Terry Earley's Reviews > The Fourth Part of the World: The Race to the Ends of the Earth, and the Epic Story of the Map That Gave America Its Name

The Fourth Part of the World by Toby Lester
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Feb 08, 10

Read in February, 2010

This one took some time. It is an in-depth examination of map making and world exploration in the 15th and 16th century with credit given to earlier explorations and maps back to Marco Polo and others. It explains how Amerigo Vespucci name was attached to the western hemisphere instead of Columbus, largely as a result of Germanic map makers.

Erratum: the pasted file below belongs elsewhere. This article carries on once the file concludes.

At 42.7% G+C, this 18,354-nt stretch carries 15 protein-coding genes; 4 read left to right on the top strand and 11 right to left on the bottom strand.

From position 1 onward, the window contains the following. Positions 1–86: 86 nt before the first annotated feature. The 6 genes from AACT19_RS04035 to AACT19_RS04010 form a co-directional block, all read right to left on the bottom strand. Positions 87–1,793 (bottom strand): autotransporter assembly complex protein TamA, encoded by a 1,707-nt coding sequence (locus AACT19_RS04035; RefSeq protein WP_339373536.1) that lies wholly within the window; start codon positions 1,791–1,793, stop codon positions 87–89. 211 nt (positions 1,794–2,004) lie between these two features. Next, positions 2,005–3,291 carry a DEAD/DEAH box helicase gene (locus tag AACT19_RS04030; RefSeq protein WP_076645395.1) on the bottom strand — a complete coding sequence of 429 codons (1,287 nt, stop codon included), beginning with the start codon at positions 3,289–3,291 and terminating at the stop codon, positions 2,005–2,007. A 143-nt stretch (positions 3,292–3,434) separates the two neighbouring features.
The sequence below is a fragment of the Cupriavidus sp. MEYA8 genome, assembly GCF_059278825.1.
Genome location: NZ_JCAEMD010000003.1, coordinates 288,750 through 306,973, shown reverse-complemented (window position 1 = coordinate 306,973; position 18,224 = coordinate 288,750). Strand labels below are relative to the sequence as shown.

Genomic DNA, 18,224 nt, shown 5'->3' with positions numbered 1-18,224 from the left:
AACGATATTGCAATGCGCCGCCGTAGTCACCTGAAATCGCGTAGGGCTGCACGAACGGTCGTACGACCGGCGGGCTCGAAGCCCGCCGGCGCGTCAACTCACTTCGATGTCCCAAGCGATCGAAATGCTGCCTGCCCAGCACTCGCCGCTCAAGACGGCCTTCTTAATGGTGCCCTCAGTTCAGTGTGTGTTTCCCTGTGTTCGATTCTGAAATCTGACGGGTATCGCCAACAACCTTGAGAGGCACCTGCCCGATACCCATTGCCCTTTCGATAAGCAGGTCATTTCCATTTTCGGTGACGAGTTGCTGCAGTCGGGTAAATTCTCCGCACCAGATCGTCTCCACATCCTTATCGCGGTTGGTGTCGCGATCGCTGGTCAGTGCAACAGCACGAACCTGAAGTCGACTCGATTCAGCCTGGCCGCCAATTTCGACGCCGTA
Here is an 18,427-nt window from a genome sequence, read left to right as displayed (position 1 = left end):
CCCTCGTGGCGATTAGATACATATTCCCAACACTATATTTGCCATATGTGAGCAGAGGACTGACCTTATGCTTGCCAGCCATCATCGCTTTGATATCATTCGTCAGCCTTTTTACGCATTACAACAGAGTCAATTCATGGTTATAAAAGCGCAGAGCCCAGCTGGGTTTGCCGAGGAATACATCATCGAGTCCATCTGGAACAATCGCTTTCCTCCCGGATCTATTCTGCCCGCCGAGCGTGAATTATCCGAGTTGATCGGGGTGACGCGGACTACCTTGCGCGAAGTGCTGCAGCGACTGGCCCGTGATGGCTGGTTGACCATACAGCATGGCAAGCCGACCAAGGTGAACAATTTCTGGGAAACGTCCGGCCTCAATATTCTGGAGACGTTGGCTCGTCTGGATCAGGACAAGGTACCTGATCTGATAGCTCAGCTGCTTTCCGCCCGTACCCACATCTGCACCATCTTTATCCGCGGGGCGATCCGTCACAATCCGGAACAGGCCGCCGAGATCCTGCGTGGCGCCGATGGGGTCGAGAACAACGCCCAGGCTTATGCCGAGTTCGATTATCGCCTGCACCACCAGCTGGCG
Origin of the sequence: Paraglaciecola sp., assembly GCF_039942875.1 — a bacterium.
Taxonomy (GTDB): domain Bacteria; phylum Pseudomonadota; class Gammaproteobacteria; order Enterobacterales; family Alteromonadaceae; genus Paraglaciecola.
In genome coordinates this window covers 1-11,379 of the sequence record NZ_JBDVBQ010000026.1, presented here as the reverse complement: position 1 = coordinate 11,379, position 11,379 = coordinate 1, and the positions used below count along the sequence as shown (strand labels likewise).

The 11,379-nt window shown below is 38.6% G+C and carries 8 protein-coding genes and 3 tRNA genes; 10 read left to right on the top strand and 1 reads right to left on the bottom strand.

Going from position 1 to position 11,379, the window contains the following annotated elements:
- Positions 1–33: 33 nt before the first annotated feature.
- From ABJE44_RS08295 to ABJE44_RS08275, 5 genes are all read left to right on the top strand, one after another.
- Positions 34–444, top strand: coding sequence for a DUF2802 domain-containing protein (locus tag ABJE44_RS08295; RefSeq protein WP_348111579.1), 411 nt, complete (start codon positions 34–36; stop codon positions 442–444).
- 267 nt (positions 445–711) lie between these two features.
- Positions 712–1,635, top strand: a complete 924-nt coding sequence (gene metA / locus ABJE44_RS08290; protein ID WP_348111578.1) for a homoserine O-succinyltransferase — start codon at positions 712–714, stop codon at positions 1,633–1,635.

There are also detailed descriptions of voyages of discovery of the late 15th century of Atlantic islands, the coast of Africa, and the western hemisphere. I found these very interesting.

Though somewhat scholarly, it was still accessible to lay readers. Worth the time for me at least.

I would have appreciated a discussion however of cross-cultural influences such as that of the Chinese, who sent explorers to India, Africa and possibly around South America and into Australia and the South Seas. There are strong arguments that some of their charts found their way into the hands of Portuguese mariners and map makers by the early and mid 15th century. See Gavin Menzies work at http://1421.tv/.

Much of our knowledge continues to be Euro-centric.
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